Automate performance-fault localization in cloud systems to minimize downtime
Netflix, Dropbox and Gmail are just a few of the popular web services that rely on virtualized cloud systems. According to Statista, the number of Netflix streaming subscribers worldwide is currently around 33 million, while Google's e-mail service has an estimated 1 billion active users, and Dropbox has 500 million. With this many end users expecting high-quality of service, cloud service providers are under pressure to minimize service disruptions and downtime.
You see, when consumers use a web service, they want an instantaneous response. A neuroscience study referenced in the Ericsson Mobility Report from February 2016 measured user reactions to network performance and showed that delays in loading web pages and videos can affect people’s stress levels more than watching a horror movie, solving a mathematical problem, or waiting in line at the grocery store! What’s more, time-to-content and additional delays due to re-buffering lead to decreases in Net Promoter Scores.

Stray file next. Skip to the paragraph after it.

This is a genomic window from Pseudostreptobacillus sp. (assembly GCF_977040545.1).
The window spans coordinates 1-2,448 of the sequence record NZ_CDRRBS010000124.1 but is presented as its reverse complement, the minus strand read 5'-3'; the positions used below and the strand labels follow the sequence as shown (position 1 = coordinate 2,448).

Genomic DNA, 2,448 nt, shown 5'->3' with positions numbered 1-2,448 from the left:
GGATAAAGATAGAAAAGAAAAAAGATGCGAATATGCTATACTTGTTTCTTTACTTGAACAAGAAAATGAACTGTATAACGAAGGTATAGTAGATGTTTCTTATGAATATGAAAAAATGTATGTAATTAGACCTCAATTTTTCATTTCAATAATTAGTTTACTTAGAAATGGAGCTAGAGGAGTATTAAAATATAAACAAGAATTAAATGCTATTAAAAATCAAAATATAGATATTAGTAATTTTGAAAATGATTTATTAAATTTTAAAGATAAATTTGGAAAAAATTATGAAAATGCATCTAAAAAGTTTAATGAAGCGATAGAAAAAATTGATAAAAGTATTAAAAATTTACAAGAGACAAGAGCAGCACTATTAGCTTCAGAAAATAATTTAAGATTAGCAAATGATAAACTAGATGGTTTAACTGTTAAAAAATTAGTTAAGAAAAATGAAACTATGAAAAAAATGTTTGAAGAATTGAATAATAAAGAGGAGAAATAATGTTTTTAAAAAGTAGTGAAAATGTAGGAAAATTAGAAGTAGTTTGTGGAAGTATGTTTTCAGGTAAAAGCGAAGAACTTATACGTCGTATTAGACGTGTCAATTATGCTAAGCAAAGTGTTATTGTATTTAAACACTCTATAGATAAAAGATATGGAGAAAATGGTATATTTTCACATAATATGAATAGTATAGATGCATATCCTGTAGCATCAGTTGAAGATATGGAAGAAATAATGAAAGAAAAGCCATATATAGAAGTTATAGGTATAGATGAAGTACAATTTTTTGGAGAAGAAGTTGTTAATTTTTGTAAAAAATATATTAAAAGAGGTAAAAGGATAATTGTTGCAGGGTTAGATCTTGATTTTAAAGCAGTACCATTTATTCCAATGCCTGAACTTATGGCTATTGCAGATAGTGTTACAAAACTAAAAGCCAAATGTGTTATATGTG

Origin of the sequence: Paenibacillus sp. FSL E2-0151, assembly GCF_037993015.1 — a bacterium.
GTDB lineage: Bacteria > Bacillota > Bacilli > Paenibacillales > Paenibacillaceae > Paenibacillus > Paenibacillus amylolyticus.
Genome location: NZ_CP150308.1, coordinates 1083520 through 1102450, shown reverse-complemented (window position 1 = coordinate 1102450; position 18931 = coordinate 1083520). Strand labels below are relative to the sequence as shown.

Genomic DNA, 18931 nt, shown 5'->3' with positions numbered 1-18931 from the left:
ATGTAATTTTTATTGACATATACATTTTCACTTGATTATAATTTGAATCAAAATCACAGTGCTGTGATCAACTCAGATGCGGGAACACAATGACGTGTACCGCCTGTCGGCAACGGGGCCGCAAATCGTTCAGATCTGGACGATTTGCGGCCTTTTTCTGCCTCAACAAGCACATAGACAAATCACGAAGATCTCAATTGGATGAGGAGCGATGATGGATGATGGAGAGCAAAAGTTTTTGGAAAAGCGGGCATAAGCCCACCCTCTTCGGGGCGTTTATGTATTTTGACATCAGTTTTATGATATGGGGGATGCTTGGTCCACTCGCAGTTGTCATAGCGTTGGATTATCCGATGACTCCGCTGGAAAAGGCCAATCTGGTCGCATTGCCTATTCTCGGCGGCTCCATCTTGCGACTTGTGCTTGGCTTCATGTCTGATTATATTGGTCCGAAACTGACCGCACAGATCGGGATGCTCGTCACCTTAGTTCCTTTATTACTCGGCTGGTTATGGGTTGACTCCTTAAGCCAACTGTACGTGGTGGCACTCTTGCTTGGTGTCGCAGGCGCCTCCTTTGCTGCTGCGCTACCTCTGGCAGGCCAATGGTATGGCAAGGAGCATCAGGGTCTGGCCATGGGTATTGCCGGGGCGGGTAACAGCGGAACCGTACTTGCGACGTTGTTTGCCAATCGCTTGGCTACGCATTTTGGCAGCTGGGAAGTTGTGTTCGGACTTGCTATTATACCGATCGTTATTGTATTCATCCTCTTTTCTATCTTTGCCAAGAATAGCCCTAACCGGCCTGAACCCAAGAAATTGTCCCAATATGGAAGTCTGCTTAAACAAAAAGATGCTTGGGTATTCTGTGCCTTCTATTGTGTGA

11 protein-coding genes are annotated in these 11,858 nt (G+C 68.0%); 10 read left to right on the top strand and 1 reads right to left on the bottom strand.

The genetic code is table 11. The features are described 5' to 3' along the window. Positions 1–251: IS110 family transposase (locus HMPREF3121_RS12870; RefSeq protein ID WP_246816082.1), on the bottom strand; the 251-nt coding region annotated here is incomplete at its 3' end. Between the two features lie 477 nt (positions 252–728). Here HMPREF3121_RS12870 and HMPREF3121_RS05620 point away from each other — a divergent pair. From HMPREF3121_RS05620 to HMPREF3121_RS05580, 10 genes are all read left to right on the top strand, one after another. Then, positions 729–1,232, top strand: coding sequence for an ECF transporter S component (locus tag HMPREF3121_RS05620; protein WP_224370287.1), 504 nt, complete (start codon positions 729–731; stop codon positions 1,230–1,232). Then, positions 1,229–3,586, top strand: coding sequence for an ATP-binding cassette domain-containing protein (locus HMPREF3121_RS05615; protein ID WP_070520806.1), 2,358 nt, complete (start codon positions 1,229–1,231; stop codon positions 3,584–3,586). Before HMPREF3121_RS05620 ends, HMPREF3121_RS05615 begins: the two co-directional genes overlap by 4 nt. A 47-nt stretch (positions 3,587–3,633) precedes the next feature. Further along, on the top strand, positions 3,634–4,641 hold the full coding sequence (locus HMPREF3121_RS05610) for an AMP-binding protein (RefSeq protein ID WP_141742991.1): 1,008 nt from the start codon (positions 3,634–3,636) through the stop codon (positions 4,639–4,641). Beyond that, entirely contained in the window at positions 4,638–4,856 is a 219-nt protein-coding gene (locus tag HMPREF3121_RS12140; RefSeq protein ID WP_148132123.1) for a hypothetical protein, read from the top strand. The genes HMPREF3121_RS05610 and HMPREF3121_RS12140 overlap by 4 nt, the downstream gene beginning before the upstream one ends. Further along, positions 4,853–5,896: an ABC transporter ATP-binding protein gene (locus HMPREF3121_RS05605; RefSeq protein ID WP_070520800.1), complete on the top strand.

Cloud service providers can avoid stressing out their end users by deploying an agile and automated service-assurance system. The detection of anomalies and root cause analysis (RCA) of the corresponding faults are crucial aspects of service-assurance systems for cloud and data center environments. It becomes critical in telecom cloud scenarios where even short service downtime can result in lost revenue. The effects on mission-critical systems can be much worse.
Cloud management and service assurance experts